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Zaxxon21

Quaternions vs. Euler Angles vs. vector and angle

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Been hearing lots about Quaternions and I wanted to know why they are used so frequently. Is it just because they help prevent gimble lock or are they also more efficient? I have looked at some of the Quaternion articles on gamedev but I think these articles jump into things a bit too quickly for me. I would rather understand how Quaternions came about and then get into the math. Anyone know a good link or have any ideas on this matter? Thanks in advance.

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quote:
Original post by Zaxxon21
Been hearing lots about Quaternions and I wanted to know why they are used so frequently. Is it just because they help prevent gimble lock or are they also more efficient?




Yes and Yes.

Quats have 4 components x,y,z,w, matrices have 9. therefore multiplying two quats is more efficient than multiplying 2 matrices. So if you are rotating hundreds of objects per frame then it is more efficient.

quote:
Original post by Zaxxon21
I would rather understand how Quaternions came about and then get into the math. Anyone know a good link or have any ideas on this matter?



This what your looking for?
http://www.maths.tcd.ie/pub/HistMath/People/Hamilton/Quatern2/Quatern2.html




D.V.

Carpe Diem

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Thanks for the reply, I''m at work at the momment, so I''ll check it out when I get home in a few hours.

Does anyone know of any decent math/algorithm books for game programming?

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Have you seen code from a big programming project? And you notice the same thing gets cut and pasted over and over. The 5th guy down the line just cuts and pastes what some other guy already did without thinking about why he did it. In my opinion this analogy applies to quaternions.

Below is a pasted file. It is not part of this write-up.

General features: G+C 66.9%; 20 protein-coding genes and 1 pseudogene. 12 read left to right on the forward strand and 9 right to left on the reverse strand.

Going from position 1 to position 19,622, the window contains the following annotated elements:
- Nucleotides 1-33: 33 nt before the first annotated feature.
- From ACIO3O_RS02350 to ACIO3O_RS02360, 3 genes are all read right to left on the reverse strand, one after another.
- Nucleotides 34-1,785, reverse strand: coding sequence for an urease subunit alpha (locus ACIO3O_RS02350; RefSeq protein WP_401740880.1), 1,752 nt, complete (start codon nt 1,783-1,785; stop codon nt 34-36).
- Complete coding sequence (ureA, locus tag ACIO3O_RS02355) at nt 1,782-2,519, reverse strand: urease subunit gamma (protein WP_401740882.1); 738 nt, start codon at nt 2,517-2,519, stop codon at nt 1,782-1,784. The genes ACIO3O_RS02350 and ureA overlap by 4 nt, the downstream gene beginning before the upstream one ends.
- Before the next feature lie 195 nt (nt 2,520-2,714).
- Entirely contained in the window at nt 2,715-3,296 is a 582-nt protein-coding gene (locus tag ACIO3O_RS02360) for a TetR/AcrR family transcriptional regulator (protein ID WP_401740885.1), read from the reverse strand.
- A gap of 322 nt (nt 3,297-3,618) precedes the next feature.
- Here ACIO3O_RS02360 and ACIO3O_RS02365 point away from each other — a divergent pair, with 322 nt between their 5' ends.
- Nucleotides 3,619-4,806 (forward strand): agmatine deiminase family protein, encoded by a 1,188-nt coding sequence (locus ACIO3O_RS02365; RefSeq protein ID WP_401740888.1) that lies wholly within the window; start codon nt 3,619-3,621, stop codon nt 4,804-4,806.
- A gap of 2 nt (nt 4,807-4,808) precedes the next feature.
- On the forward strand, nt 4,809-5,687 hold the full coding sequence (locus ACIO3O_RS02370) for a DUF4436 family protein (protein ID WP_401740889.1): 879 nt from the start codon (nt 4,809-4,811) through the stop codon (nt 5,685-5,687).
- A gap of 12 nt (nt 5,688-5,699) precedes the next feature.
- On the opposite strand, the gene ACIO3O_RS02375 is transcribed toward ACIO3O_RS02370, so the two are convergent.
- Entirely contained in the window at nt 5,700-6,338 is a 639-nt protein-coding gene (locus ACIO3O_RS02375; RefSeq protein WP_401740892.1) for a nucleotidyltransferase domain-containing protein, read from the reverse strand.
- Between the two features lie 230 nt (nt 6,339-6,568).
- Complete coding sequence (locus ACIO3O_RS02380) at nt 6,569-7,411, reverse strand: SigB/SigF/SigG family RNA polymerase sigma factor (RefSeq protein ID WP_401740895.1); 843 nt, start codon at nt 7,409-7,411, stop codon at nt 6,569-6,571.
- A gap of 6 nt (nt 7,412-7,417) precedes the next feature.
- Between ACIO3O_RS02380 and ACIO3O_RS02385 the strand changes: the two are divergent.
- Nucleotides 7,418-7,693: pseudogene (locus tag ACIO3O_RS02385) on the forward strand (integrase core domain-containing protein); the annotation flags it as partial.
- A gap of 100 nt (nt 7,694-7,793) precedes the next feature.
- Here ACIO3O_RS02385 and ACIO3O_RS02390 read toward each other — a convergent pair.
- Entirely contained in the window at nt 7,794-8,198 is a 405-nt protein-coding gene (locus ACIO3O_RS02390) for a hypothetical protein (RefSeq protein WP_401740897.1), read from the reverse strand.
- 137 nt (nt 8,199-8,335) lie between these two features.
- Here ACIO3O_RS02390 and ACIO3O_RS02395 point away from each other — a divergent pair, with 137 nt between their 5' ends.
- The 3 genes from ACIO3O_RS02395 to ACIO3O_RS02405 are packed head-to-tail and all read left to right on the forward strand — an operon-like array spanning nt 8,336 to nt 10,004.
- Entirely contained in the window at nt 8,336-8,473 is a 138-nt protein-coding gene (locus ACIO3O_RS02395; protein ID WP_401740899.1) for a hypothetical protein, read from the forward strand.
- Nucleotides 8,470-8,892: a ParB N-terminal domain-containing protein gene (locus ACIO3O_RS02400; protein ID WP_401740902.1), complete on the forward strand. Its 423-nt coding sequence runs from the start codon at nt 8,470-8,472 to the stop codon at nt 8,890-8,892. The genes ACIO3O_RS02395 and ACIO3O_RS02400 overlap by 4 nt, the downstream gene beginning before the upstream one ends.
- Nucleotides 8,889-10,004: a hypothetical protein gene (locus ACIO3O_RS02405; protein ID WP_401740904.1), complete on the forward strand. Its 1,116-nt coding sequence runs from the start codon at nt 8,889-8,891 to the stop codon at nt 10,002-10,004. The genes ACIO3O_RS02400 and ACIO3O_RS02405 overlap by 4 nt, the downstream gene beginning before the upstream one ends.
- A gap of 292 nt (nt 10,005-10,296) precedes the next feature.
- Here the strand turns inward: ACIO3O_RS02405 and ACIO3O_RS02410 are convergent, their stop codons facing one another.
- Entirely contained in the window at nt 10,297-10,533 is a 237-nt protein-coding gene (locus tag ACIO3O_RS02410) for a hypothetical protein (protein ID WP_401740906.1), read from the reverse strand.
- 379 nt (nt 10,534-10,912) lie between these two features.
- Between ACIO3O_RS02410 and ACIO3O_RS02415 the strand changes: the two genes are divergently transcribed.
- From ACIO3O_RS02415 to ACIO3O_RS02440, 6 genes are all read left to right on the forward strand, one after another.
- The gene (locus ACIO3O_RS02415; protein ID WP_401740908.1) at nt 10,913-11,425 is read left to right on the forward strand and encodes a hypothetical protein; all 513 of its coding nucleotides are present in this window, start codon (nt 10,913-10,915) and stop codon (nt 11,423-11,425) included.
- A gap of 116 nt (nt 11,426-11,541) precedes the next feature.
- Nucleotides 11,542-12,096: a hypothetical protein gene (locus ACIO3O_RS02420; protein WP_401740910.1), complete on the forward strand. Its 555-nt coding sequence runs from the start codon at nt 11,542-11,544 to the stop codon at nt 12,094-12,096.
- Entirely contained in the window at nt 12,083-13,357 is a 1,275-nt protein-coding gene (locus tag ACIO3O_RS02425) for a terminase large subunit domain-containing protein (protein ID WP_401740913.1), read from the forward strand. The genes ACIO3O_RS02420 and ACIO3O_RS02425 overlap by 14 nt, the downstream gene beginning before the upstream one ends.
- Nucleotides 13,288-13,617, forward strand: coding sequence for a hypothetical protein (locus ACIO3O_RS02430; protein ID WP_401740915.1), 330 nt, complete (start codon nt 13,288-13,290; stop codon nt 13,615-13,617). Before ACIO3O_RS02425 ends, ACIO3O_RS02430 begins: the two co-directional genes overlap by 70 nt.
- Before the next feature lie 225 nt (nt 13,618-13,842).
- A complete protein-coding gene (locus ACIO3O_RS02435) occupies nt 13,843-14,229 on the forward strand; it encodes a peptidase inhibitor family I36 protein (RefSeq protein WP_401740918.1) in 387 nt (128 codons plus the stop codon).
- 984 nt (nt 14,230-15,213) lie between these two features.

Before you blindly just "cut and paste" by using quaternions do some reading. They are not the magic bullet of 3d engines. Personally, I think maintaining an axis of rotation and angle is much better. For starters, why do you need to multiply two matrixes? If I wish to rotate the vector <1 1 0.5> about the axis of rotation < 0 1 0> there is only one matrix involved, and the vector in question. BUT although I am new to gamedev''s forums I would imagine this has been debated over and over again and I am not trying to re-light the fire, my point to Zaxxon21 is:

Before you choose either method, carefully read up on quaternions and your linear algebra, then make an informed decision.

super genius

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quote:
Original post by duke
For starters, why do you need to multiply two matrixes? If I wish to rotate the vector <1 1 0.5> about the axis of rotation < 0 1 0> there is only one matrix involved, and the vector in question.


There are many reasons to multiply two matrices. If you have two matrices M1 and M2 that represent rotations, then multiplying them gives you a matrix M3 that represents both rotations. If you''re transforming a bunch of vectors it''s going to be much more efficient to multiply them just by M3 than by both M1 and M2.

quote:
Original post by DeltaVee
Quats have 4 components x,y,z,w, matrices have 9. therefore multiplying two quats is more efficient than multiplying 2 matrices. So if you are rotating hundreds of objects per frame then it is more efficient.


That''s not really accurate. Multiplying two quaternions is faster because it involves fewer multiplications and additions, not because it has fewer components. That doesn''t necessarily mean it''s faster to rotate lots of objects.

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